Cultures of Curiosity

NEW ALALEARNING BLOG POST

This month ALALearning bloggers are focusing on how learning is done in our organizations.  Having started at the MPOW just a few short months ago I am still learning how learning happens– formally and informally — in the organization. So rather than address the question narrowly, I’d like to look more broadly at the topic and suggest that the foundation for learning in any organization is having a culture of curiosity.

See the whole article over at ALALearning, (also transcribed below 3/27/13)


This month ALALearning bloggers are focusing on how learning is done in our organizations.  Having started at the MPOW just a few short months ago I am still learning how learning happens– formally and informally — in the organization.

So rather than address the question narrowly, I’d like to look more broadly at the topic and suggest that the foundation for learning in any organization is having a culture of curiosity.  Whether you are promoting learning in your organization through self-paced online tutorials, face-to-face workshops and discussions, or sharing of annotated bookmarks, learning will not happen in any real or consistent way unless there is a strong shared value of curiosity.

Curious kittenWhy do I assert this?  Because an attitude of curiosity is the only known antidote to the single biggest block to learning: the idea that we already have the answer (and it’s 1st cousin, “I don’t care about the answer”.)  Being in a state of curiosity means looking out at the world, collecting data, observing human behaviors and interactions, and asking “why?” and “what if?”  These questions are humbling.  They bring down our blocks and mitigate our filters and invite new data to enter our minds, and creatively find new ways to integrate and organize organizing data with a goal of understanding.

THE VALUE OF A CULTURE OF CURIOSITY
One of the most powerful effects of cultivating a consciousness and culture of curiosity is that it greatly enhances communication and the quality of relationships.  Communication (and thus learning) is shut down when we assume we understand the motivations of others, and all too often we ascribe negative motivations to others without pausing to contemplate their perspective.

Curiosity creates space for that pause.  When we are in a place of deep and authentic curiosity about others, it is impossible to simultaneously be in a place of judgment, which is a closing of ourselves to other ways of seeing.  When we curiously ask why, we  open to the idea that others have a unique and valuable perspective that can expand our own data set and worldview.  Asking why leads to conversation and exploration, which in turn leads us to a deeper understanding of how others experience the world, their motivations, and their choices.  And this deeper understanding, in turn, helps to reinforce our own consciousness of curiosity, and thus our own personal culture of learning.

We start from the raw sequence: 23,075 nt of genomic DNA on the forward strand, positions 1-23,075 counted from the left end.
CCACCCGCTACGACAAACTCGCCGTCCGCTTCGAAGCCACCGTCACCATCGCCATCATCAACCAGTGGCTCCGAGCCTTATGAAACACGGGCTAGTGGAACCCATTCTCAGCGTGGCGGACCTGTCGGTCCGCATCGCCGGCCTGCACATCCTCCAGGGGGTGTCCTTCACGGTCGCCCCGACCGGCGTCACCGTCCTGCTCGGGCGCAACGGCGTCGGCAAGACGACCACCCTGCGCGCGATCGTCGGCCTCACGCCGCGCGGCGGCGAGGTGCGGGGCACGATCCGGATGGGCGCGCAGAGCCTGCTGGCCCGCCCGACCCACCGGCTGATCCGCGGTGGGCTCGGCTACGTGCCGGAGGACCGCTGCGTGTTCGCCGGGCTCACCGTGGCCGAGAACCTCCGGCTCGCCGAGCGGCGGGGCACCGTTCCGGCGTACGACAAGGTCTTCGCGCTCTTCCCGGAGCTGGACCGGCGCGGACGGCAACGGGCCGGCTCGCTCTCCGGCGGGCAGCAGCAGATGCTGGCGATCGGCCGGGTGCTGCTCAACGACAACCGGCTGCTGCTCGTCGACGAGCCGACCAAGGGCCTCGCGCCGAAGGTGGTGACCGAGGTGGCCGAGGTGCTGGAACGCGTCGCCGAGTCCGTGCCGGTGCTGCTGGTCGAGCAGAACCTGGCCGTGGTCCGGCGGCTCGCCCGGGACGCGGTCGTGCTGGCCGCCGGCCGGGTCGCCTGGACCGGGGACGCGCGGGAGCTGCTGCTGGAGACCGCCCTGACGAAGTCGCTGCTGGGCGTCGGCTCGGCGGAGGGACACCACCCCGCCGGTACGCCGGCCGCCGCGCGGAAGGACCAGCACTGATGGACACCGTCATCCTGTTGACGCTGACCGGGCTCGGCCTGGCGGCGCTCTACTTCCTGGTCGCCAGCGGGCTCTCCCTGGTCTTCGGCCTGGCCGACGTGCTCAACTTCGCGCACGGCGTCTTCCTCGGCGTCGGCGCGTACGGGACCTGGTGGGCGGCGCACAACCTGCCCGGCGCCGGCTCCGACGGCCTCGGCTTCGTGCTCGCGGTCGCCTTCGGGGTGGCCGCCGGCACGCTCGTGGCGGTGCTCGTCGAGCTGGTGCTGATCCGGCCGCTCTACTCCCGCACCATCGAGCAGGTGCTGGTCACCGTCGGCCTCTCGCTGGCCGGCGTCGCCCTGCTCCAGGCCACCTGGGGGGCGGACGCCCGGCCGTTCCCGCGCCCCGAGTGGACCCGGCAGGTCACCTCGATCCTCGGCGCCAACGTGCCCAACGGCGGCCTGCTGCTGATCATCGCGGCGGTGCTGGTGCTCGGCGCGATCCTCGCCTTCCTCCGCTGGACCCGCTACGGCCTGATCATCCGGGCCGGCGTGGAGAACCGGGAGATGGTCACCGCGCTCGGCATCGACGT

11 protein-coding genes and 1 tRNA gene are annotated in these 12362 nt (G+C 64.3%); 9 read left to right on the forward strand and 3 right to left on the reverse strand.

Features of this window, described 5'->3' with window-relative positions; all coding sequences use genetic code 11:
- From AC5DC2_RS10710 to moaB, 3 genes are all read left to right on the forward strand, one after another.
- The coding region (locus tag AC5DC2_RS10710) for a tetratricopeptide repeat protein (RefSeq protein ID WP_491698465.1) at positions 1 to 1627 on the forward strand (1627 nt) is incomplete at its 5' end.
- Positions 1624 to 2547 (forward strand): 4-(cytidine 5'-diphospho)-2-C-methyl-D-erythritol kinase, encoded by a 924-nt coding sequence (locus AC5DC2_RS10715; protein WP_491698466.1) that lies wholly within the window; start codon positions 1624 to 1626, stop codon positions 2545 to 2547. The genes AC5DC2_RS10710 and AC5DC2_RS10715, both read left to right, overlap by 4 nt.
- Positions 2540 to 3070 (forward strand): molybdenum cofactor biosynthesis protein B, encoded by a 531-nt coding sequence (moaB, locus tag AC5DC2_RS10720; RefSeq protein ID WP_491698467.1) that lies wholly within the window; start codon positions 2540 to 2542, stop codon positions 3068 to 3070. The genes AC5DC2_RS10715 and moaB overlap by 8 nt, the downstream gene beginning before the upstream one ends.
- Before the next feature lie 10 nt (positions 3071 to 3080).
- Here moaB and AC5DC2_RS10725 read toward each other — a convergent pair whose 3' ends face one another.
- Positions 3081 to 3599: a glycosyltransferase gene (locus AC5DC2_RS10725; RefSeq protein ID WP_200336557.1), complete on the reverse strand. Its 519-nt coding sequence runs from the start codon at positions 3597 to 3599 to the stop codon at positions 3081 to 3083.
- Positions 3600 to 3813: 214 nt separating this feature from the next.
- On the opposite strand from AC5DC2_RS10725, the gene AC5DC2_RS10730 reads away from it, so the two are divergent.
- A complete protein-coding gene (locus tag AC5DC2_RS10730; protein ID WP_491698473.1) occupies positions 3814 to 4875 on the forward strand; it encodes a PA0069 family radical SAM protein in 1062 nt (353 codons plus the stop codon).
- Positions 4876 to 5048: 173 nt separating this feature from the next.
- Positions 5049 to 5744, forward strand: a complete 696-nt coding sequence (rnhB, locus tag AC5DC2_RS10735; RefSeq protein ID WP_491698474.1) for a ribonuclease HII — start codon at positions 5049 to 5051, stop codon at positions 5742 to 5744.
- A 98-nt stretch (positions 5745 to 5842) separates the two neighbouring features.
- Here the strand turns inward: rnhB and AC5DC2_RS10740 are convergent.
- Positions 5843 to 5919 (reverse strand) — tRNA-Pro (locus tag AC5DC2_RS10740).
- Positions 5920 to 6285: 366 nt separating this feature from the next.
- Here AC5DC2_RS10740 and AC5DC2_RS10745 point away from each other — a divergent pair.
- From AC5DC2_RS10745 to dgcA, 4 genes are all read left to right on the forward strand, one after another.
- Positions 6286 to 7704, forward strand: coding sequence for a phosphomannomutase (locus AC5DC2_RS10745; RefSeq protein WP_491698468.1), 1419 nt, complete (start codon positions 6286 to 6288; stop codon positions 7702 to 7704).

I am curious about what has worked for you.  How is learning promoted in your organization?   What tools, methods, tips, tricks have worked for you?   Drop your thoughts in the comment section!

Research confirms: Goofing off at work makes you a better employee

A new study by a bunch of Australians with too much time on their hands confirms what Library Garden has previously reported: Not working makes you a better worker.

That’s right folks! Employees who surf the net, check Facebook, send some tweets, or regularly check on the latest Brangelina update (are they pregnant? are they adopting again? does Jennifer Aniston always have to be mentioned in these articles?) are actually MORE PRODUCTIVE. Don’t believe me? Here’s what Wired reported:

The University of Melbourne study showed that people who use the Internet for personal reasons at work are about 9 percent more productive that those who do not.

Isn’t that great? But wait, it gets better. There’s even a new pseudoscientfic euphamistic acronym:

Study author Brent Coker, from the department of management and marketing, said “workplace Internet leisure browsing,” or WILB, helped to sharpened (sic) workers’ concentration.

So the next time you’re caught watching the sneezing baby panda video you can confidently look your supervisor in the eye and say, “Goofing off? Why no boss, I was WILBing. Scientific research has proven that a good Wilb makes me 9% more productive.”

If your boss still has a problem with your wilbful behavior, you can claim, “I just have a bursty style, not a busy style, which means that although it might appear to the untrained eye that I’m never actually working, you’ll notice that all my work actually gets done.”

If this line is delivered correctly, it will create a moment of confusion as your boss ponders the busy/bursty conundrum, giving you a small window of opportunity to slip away for a donut break.

Happy WILBing!

I Hire People For Two Reasons

“I hire people for two reasons — and this is true– I hire people if they’re enthusiastic and if they’re nice. And to me nothing else matters… If they have those two things, we can teach ’em.”

Bobby Flay, at Learning2007 Conference.

From: http://www.learning2008.com/Learning-2008-content/voices.htm

More Goodies:

Nordstrom Quality Customer Service

Good for the “New Seasons” Grocery store, which is taking a page out of the Nordstrom Employee manual, “Use your good judgment in all situations.” The New York Times Reported: